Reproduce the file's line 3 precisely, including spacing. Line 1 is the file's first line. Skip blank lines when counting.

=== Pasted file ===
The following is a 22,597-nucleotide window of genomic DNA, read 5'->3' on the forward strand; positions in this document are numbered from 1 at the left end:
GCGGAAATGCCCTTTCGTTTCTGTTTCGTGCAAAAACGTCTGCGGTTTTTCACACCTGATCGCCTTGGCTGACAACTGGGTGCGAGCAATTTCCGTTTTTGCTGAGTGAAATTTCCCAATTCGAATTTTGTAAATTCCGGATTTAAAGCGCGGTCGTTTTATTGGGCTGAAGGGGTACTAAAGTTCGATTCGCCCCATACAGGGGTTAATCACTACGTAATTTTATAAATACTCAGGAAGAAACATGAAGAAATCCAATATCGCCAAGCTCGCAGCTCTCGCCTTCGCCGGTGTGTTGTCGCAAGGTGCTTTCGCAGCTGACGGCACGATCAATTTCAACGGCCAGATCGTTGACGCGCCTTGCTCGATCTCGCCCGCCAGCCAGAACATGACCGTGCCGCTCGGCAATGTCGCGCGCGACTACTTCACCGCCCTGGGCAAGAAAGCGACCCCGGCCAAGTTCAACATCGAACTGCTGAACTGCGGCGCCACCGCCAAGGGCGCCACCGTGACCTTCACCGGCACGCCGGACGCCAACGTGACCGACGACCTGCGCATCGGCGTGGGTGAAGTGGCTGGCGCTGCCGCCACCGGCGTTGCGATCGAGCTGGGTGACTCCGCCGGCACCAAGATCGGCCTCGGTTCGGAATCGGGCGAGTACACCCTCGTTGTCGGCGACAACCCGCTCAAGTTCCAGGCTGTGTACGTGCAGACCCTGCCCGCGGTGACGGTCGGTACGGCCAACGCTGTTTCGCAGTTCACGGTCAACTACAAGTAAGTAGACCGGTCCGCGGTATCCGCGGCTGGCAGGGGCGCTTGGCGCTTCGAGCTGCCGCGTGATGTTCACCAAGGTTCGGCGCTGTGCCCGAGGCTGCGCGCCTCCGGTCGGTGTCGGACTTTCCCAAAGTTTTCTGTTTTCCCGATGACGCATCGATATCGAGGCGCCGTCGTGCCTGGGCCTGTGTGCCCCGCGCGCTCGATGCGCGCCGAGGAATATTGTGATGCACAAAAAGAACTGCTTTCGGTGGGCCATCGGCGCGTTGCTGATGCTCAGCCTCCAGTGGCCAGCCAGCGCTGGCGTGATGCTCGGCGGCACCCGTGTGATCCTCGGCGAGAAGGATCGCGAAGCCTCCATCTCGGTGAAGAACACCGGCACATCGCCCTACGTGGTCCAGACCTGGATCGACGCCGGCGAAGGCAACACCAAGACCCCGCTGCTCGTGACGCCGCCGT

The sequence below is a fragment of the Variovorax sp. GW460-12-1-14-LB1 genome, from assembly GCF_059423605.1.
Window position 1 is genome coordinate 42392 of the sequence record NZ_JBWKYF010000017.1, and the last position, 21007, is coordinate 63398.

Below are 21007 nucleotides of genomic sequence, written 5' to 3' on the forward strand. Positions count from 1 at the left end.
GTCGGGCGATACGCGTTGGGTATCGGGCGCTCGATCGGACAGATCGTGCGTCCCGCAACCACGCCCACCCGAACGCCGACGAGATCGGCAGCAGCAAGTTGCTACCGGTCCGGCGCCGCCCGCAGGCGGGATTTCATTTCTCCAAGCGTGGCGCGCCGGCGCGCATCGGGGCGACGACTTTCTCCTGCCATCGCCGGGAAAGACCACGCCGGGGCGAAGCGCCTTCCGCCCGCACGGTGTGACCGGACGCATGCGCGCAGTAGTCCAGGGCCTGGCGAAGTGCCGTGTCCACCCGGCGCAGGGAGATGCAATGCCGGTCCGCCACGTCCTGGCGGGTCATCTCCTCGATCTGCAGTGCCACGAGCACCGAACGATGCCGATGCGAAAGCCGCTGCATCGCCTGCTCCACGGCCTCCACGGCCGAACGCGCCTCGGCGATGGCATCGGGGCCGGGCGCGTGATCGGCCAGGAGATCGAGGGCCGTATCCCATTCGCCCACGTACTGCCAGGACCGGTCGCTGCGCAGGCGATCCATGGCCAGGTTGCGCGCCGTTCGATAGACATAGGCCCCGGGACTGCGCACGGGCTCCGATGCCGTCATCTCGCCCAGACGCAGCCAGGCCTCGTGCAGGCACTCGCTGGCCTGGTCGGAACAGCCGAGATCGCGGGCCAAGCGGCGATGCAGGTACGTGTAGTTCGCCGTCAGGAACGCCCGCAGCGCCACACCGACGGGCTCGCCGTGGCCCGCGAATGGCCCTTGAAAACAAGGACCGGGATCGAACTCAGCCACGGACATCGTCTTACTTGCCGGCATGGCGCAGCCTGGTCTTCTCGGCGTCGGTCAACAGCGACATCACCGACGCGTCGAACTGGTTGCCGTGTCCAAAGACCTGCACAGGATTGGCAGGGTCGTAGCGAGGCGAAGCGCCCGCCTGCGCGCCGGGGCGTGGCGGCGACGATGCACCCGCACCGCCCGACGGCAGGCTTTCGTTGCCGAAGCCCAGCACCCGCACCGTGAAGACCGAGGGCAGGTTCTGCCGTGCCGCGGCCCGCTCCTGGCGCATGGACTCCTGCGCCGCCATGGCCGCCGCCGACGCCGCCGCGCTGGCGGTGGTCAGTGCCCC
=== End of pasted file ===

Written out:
The sequence below is a fragment of the Variovorax sp. GW460-12-1-14-LB1 genome, from assembly GCF_059423605.1.